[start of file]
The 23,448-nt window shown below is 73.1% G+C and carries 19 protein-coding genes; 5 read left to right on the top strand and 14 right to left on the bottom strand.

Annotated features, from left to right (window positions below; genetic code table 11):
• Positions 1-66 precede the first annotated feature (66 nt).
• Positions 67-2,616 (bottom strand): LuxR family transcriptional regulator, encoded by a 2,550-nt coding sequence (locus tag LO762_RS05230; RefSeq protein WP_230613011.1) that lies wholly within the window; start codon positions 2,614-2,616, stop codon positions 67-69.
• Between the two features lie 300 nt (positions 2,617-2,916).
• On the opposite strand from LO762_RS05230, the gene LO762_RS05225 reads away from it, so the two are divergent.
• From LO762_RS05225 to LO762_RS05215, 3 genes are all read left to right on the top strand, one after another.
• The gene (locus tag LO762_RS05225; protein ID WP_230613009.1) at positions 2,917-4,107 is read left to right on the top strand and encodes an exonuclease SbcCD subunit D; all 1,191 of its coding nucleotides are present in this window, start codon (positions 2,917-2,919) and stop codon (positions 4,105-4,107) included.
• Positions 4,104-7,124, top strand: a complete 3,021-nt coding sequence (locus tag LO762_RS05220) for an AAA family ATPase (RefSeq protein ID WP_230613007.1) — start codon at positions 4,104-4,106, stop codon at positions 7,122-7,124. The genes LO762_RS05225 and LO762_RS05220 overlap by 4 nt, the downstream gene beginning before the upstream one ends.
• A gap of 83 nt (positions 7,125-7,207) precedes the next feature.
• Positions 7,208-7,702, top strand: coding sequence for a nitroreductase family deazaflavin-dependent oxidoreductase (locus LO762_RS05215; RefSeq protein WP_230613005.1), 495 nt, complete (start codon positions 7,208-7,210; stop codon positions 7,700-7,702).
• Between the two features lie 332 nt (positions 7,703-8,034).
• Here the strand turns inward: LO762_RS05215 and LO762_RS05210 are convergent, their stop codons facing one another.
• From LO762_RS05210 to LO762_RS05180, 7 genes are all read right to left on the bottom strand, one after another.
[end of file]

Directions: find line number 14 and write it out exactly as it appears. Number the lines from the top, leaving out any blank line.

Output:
• From LO762_RS05210 to LO762_RS05180, 7 genes are all read right to left on the bottom strand, one after another.